Dany Paredes
Dany Paredes | Javascript / Web

Dany Paredes | Javascript / Web

How to control global objects in Angular.

How to control global objects in Angular.

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Dany Paredes
·Oct 5, 2021·

3 min read

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Table of contents

  • Install leaflet
  • Leaflet API
  • Use the InjectionToken Class
  • Provide the Leaflet
  • Using @Inject
  • That's it!

When we use external libraries, it is very common to declare a global object and use it. But the price to pay is get complex testing scenario, and of course global object like magic is not a “good practice”.

How I can tell to angular about provide an external library declared as global?

My example was using the leaflet library, using the InjectionToken class and @Inject.

If you want to read more about it.


Install leaflet

Install the leaflet package and register into the angular.json to load the library.

npm install leaflet

Open the angular.json file and add leaflet.css and leaflet.js assets.

     "styles": [
     "scripts": [
          "configurations": { ...

Leaflet API

To use the methods provide by leaflet, we define the contract with the global object. It's optional, but makes our code easy to follow, so create an interface with the public methods.

export interface LeafletAPI { 
   setView(points: [], id:number): object;
   tileLayer(url:string, options:object): object;

Use the InjectionToken Class

Import the InjectionToken class from @angular/core, it helps us create new instance, given the LeafletAPI. And find the global object using a string name. The leaflet value is “L”.

import { InjectionToken} from '@angular/core';
export let LEAFLET_TOKEN = new InjectionToken<LeafletAPI>('L');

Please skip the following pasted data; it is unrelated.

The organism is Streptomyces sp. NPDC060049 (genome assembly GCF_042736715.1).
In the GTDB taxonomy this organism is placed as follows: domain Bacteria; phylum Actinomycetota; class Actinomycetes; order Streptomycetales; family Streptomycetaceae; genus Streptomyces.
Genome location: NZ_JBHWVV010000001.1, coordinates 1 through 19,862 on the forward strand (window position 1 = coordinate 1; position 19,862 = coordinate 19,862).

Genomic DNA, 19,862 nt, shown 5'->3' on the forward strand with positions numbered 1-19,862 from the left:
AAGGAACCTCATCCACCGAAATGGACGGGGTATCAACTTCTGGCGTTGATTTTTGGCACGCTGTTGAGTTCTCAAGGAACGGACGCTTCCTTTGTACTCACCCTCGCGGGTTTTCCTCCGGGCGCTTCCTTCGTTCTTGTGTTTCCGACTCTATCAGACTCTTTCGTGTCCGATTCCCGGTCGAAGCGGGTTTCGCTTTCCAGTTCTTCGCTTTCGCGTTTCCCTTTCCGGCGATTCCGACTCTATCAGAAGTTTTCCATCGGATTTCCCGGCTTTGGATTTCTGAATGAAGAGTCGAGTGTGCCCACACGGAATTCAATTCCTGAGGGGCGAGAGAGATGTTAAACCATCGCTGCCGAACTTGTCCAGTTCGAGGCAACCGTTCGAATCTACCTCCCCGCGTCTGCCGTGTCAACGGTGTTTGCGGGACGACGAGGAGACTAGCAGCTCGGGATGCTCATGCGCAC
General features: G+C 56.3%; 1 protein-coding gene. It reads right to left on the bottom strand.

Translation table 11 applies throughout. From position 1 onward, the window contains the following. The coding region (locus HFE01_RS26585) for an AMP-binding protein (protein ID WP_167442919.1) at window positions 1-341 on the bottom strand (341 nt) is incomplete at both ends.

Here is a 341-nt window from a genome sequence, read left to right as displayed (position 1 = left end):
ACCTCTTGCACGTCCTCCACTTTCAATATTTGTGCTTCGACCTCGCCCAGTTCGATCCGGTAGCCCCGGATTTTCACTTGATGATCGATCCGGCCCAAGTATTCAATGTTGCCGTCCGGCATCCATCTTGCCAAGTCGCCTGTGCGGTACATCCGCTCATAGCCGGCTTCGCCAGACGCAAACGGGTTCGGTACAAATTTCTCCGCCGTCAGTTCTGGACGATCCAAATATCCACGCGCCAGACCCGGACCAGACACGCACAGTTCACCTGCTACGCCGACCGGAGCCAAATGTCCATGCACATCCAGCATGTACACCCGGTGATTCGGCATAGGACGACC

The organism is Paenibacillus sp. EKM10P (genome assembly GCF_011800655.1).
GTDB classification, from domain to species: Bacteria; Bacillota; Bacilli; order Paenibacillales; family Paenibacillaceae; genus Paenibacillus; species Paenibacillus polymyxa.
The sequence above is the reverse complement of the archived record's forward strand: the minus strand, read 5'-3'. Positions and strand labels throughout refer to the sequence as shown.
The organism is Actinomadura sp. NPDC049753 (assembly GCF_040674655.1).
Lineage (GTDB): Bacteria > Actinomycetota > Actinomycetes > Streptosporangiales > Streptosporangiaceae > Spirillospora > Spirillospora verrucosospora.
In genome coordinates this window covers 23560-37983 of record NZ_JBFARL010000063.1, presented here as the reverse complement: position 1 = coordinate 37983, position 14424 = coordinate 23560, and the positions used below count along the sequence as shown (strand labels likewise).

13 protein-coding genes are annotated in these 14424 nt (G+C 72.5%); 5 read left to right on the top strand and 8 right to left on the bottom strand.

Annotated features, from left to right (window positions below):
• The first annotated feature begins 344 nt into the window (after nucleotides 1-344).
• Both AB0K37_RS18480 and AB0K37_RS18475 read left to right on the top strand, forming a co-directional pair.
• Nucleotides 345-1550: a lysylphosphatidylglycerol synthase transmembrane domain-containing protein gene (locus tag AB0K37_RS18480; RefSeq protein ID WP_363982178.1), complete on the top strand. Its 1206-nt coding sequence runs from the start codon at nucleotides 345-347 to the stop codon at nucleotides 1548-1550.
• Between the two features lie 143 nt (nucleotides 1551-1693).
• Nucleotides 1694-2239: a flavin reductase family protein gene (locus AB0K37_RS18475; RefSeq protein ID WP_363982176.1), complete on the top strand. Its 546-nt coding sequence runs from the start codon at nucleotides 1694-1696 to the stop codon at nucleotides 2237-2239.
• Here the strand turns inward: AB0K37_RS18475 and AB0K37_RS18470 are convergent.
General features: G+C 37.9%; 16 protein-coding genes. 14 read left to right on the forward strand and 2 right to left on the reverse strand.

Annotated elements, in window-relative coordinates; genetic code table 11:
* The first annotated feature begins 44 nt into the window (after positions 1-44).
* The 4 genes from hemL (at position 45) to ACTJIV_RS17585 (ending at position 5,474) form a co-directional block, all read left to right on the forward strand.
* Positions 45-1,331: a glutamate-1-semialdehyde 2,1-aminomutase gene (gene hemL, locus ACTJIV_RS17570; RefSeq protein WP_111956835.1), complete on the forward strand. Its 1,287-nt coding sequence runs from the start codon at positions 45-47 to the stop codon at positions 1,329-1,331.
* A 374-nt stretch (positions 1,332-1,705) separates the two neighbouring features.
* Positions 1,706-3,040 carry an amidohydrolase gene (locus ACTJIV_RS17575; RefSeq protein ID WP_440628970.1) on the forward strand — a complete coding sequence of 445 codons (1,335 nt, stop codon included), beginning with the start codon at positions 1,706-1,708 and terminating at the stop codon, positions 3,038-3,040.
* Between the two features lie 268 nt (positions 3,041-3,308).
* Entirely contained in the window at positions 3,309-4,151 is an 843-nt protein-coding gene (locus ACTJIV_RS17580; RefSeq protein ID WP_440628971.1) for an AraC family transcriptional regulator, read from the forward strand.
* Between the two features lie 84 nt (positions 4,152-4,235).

Provide the Leaflet

In the AppModule, declare a variable for the L, register the LEAFLET_TOKEN and set the useValue to L, into the providers.

Now, Angular return an instance of L when, someone when request the LEAFLET_TOKEN to be injected.

import { NgModule } from  '@angular/core';
import { BrowserModule } from  '@angular/platform-browser';
import { AppComponent } from  './app.component';
import { LealefAPI, LEALEF_TOKEN } from  './services/lealef.injector';
declare  let  L:  LealefAPI;

    declarations: [
    imports: [BrowserModule],
    providers: [
        { provide: LEALEF_TOKEN, useValue: L}
    bootstrap: [AppComponent]
export  class  AppModule { }

Using @Inject

The @Inject() allow us to let Angular know which object must be injected, so using the token, the DI will return the value declared in the providers for our token.

In our case the key is the LEAFLET_TOKEN, angular load it from our register provider and create a new service MapService, in the constructor use declare leaflet field using @Inject and the token.

import { Inject, Injectable } from '@angular/core';
import { LeafletAPI, LEAFLET_TOKEN } from './lealef.injector';

export class MapService {
    constructor(@Inject(LEAFLET_TOKEN) private _leaflet: LealefAPI) { }

The Leaflet was injected on the MapService by the Angular dependency injector, and we are ready to use the methods provided by LealefAPI.

export class MapService {
   constructor(@Inject(LEAFLET_TOKEN) private _leaflet: LealefAPI) { }

   showMenorca(): void {
        let map = this._leaflef.map('mapid').setView([39.9255, 4.032], 13);
        const tiles = this._leaflef.tileLayer(
                maxZoom: 8,
                minZoom: 3

That's it!

Hopefully, that will give you a bit of help with how avoid global object and use InjectionToken and @Inject. If you enjoyed this post, share it!

Photo by Fernando @cferdo on Unsplash

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